Padmaavat: A movie that could have well been named “Khilji”

A Potpourri of Vestiges Review

By Puja Roy

Featured in IMDb Critic Reviews

Ok, first things first!

Did Padmaavat disgrace Rajputs or belittle their valour? No. In fact, the movie overdid their valorization. Did the film show any dream sequence between Padmavati and Alauddin Khilji? 

No way, they do not have any scene together. Was the film worth all this hype and hoopla? Absolutely not.

The movie starts with a great deal of disclaimers, almost carefully putting across the fact that the film in no way wishes to go through any further hurdles, now that it has finally made its way to its audience. We are taken to 13th century Afghanistan where Jalaluddin khilji (Raza Murad), Alauddin Khilji’s uncle is the king who wishes to conquer the Delhi “Takqt” (throne). This sort of sets the tone as the audience now anticipates the entry of Alauddin Khilji who would attack and seize the ‘Takqt’ ultimately. 

Being a Sanjay Leela Bhansali epic drama, all the main characters in the film are given dramatic entries. We get to see the young Alauddin enter with a chained Ostrich to impress his uncle who had asked for a mere feather of the bird. These early idiosyncrasies develop the character in the film which goes on to thrive gradually over the span of the film and completely overshadow the two other leads – Deepika Padukone (Rani Padmini) and Shahid Kapoor (Raja Rawal Ratan Singh). 

Actors have played villains in the past, this isn’t the first time; however the ravenous appetite with which Ranveer Singh demonstrates Alauddin Khilji is totally unmatchable. Early in the film, Khilji declares “har nayab cheez par Allauddin ka haq hai.” His character thereafter draws from this very basic instinct of owning everything which is ‘nayab’ (exquisite) which eventually includes Rani Padmini also. Bhansali, as is expected of him, crafts each frame beautifully. Everything in the film barring few awkward computer graphics is ‘nayab’.

The rest of the story we all know. A distressed priest cum soothsayer from Chittor after being banished by Ratan Singh (at the behest of Rani Padmini) for his misconduct, comes to Khilji and tells him that he must possess Rani Padmavati as she is one of the most exquisite ‘thing’ to have and that his own fortunes will turn for the best once he acquires her. Khilji then starts his journey towards Chittor, wrongfully captures the king. This is followed by Rani Padmini bringing the king back with the aid of valiant Rajput warriors who enter the Delhi palace disguised as Padmini’s maids. 

Deepika Padukone as Rani Padmavati in Sanjay Leela Bhansali's Padmaavat
Deepika Padukone as Rani Padmavati in Sanjay Leela Bhansali's Padmaavat
Alauddin again wages war and wrongfully gets Ratan Singh killed. I don’t know how much has been deleted, reworked or over-improvised after the whole Karni Sena threats and other polarizations, but the film, on its own seems very drab. With no twists and turns (as we more or less know the story), it was the treatment that could have revived the rather known plot. And the treatment is very disappointing. The film talks too much about Rajput valour, ‘usool’, and their ‘aan baan shaan’. Dialogues like ‘even after being beheaded he who continues to fight is a Rajput’ mouthed by Ratan Singh reiterates the same thing again and again. Same for Deepika’s character, ‘Dar ka gehna Padmavati ne kabhi pehena hi nahi’ or ‘Rajputi kangan me utneehi shakti hai jitni ki Rajputi talwaar me” doesn’t create much effect. Added to this is the fact that other than the song “ghoomar” whose online release created quite a rage, all the others are totally forgettable. This is a total put off as usually a Bhansali film is also known for its music.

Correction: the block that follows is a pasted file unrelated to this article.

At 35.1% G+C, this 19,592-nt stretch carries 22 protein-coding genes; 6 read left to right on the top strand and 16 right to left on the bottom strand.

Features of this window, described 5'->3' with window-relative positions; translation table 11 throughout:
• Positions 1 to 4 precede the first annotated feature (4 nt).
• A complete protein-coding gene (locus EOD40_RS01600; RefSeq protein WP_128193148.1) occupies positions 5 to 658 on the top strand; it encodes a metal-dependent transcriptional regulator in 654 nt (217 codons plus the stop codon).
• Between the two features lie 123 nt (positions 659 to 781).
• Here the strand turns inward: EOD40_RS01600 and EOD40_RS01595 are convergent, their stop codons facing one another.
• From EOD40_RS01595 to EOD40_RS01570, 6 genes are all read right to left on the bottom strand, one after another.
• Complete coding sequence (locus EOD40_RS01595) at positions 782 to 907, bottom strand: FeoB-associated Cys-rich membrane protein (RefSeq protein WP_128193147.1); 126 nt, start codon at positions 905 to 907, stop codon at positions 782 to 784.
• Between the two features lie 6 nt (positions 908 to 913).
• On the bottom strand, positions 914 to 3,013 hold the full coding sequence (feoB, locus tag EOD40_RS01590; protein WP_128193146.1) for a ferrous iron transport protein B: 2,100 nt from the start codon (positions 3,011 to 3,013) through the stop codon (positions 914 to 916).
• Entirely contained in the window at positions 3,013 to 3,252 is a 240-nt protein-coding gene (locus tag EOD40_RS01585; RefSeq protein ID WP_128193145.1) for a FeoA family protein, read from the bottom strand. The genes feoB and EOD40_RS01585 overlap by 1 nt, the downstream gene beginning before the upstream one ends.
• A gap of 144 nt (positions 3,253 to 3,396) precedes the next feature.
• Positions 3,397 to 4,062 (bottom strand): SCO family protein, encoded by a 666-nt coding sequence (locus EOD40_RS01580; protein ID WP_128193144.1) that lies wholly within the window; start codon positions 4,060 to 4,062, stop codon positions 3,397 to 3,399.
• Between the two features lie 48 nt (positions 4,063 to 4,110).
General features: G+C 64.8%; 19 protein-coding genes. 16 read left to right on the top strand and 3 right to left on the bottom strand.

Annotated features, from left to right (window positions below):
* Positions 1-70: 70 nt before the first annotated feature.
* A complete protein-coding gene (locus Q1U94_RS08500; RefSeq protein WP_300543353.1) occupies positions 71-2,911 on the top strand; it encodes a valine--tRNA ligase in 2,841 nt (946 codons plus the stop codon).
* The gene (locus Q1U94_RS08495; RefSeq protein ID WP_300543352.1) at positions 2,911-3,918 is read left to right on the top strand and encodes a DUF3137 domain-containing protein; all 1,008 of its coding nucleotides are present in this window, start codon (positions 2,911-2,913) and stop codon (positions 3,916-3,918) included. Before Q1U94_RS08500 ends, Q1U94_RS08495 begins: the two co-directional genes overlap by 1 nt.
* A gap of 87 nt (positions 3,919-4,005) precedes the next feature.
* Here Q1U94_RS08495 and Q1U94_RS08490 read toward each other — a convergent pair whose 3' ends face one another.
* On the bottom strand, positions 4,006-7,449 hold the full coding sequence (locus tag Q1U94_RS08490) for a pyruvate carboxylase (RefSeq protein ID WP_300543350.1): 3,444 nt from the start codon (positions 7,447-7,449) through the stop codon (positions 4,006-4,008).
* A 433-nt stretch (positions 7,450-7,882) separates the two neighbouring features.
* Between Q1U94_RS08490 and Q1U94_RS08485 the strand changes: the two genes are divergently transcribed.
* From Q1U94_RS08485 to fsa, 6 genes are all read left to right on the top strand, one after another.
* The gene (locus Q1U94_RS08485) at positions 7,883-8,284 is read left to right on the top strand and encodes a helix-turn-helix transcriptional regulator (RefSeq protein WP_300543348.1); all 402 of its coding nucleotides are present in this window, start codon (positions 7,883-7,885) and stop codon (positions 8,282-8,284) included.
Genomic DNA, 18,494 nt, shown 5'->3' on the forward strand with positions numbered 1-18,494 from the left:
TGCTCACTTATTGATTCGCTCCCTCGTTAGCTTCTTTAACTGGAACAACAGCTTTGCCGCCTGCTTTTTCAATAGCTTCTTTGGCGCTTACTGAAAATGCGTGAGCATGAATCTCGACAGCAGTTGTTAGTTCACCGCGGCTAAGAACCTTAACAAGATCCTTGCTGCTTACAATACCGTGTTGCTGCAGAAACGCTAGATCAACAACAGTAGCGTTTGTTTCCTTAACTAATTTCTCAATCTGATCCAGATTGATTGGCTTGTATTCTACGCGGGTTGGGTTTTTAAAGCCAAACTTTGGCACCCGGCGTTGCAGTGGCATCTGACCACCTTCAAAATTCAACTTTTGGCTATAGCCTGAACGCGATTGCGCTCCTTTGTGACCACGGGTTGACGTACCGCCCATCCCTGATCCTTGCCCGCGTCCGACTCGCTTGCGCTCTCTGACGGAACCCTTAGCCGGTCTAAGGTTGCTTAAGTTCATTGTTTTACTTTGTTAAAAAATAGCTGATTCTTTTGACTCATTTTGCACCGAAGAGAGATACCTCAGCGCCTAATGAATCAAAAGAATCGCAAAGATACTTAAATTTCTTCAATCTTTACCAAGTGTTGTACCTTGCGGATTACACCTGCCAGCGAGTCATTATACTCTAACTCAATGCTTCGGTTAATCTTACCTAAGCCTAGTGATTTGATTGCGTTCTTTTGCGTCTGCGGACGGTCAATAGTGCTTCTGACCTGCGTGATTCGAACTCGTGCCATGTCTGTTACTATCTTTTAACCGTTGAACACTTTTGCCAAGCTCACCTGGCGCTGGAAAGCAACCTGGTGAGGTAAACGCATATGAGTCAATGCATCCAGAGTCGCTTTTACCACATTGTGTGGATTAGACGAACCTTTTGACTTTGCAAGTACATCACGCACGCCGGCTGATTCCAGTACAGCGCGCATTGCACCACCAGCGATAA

Deepika is resplendent as the beautiful Padmavati and looks like a painting in every single frame. Shahid Kapoor plays his part well, with elan and composure, as is wont in a Rajput king. But beyond this there wasn’t much for these two characters to offer. The one who towers all along is Ranveer Singh. He seizes every scene with ghastly might and breathes life into Alauddin Khilji. Much like his character onscreen who wants to be to be mentioned prominently in history (in one scene Khilji is shown tearing away papers of written history where his name isn’t mentioned), Ranveer Singh too is the only actor who one shines through. Perhaps this is also a character that has multiple shades, Khilji is manipulative (he emotionally manipulates his army men when their morale hits a low due to a prolonged non- combative period), he is bisexual and has a loyal partner in his slave Malik kafur (Gora singh, the Senapati of Ratan singh while introducing Kafur says, ‘unki biwi hi samjhiye’); he is definitely eccentric in multiple ways, he is wild, fearless but also careful when needed (exchanges plates with the Raja when offered food, in the fear that his plate might have poison in it).

Shahid Kapoor as Rawal Ratan Singh in Padmaavat
Shahid Kapoor as Rawal Ratan Singh in Padmaavat
Aditi Rao Hydari as Khilji’s wife Mehrunnisa plays her part well, so does Raza Murad as his uncle. Also the act of Jauhar in the end is shot really well and does create some emotional appeal after a long drab film. One gets to see the whole trajectory of Padmavati from being a Singhal princess to becoming a godlike figure for her ultimate sacrifice. However, with Khilji being the best written character, others had little charm. 

For me, this was an out-an-out Ranveer Singh game and full marks to him for saving the film from being a very boring one. This film might have well been named ‘Khilji’. 

About Author - 

Puja has a great appetite for movies of all kinds ranging from regional, Bollywood to World Cinema. An avid reader herself, she also blogs at

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